The US Pentagon’s latest version of bugging an enemy is the first wireless flying-insect cyborg- a remote-controlled beetle borg by University of California at Berkeley engineers – which can rise, hover and fly on command, guided by a radio receiver that relays signals to electrodes connected to the insect’s optic lobes and flight muscles, says Spencer Ornes in Discover magazine. Researchers recently demonstrated the bugbot at a conference in Italy. With the mind of a machine and the nimble body of an insect, it may be the perfect scout: inexpensive, expendable and strong enough to carry payloads, such as miniature reconnaissance camera.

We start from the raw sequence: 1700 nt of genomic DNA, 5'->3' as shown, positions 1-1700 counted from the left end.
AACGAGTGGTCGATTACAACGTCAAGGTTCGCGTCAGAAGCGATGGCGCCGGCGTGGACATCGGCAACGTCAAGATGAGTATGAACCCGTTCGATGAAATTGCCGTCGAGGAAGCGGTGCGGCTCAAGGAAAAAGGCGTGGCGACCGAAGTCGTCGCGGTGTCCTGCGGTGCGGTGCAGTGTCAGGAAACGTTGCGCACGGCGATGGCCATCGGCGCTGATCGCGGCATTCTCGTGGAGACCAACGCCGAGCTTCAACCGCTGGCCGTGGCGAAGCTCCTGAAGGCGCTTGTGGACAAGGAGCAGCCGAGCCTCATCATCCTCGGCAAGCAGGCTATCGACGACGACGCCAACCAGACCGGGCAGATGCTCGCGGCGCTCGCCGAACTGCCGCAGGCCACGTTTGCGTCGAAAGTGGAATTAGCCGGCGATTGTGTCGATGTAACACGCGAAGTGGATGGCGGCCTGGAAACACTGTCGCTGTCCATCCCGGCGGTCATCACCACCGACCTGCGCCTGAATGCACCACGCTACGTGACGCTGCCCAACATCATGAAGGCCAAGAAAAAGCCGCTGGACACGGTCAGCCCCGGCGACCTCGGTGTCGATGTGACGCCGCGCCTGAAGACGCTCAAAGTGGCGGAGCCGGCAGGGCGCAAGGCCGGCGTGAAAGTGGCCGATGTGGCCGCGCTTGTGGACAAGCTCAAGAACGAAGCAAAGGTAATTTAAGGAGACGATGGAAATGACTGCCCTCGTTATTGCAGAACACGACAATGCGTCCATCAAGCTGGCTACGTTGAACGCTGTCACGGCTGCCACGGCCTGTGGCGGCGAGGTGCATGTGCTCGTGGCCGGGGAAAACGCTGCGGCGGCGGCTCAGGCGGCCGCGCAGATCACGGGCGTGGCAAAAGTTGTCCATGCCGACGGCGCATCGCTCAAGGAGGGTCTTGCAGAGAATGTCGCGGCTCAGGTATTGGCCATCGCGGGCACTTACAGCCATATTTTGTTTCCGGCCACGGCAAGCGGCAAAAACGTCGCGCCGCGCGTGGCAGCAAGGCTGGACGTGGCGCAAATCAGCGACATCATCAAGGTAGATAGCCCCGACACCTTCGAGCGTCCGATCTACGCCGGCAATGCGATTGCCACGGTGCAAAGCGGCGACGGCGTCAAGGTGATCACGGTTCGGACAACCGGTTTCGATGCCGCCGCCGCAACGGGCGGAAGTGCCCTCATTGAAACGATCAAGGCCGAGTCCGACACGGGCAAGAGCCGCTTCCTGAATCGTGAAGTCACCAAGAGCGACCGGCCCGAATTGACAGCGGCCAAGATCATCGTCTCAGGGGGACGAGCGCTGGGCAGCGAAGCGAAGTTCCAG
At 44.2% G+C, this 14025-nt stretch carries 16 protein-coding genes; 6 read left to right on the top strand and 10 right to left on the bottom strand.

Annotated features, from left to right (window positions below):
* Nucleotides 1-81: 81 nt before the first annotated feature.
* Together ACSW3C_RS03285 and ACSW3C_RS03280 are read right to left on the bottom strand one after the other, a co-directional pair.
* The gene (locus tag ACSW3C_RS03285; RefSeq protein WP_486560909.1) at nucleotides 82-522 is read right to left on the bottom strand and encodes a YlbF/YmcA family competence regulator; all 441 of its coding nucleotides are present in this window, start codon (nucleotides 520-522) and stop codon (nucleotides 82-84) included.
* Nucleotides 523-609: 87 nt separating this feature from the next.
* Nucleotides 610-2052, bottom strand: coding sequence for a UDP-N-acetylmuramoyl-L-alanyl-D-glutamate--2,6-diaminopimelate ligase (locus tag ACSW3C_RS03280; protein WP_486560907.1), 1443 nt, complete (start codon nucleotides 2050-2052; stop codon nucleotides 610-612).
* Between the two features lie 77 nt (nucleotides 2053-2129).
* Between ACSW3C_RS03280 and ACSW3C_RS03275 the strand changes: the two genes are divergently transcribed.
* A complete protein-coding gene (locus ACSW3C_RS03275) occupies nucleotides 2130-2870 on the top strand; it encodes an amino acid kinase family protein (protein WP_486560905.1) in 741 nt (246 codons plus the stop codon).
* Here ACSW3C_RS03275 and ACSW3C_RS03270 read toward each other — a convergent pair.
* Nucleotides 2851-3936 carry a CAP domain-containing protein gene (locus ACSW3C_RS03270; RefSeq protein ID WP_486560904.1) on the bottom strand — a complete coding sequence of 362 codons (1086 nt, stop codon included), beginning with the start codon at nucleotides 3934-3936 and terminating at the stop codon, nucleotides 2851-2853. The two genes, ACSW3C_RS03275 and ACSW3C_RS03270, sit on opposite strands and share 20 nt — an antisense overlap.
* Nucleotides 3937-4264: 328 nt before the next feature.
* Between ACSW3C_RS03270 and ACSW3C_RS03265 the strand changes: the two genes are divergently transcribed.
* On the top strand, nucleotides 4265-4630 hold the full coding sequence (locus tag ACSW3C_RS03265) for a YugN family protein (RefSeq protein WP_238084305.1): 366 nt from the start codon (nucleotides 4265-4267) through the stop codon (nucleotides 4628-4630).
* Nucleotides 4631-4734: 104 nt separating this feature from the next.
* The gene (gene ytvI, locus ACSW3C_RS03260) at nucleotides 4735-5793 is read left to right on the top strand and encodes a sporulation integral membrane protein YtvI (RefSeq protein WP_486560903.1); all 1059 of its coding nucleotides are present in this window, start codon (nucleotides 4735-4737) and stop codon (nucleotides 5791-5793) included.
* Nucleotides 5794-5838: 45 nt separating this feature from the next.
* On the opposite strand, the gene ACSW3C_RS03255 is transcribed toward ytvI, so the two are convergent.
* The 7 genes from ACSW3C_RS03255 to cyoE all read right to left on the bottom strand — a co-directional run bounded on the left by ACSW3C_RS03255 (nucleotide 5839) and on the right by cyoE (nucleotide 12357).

The Defense Advanced Research Projects Agency (DARPA) is also sponsoring research on implanting insects with machinery during early life stages. Since butterflies can fly thousands of miles without feeding, a cyborg version might be perfect for long-range missions. Caterpillars might be modified to grow into adults tha tlook like regular butterfiles but have embedded wires and electrodes for flight control. Dragonflies, capable of 45 miles per hour, might take on high-speed missions. “And with a wingspan of about 10 inches, the moth ‘Thysania agrippa’ has caught DARPA’s attention as a miniature cargo ship,” says Ornes.
from www.readthehook.com print version
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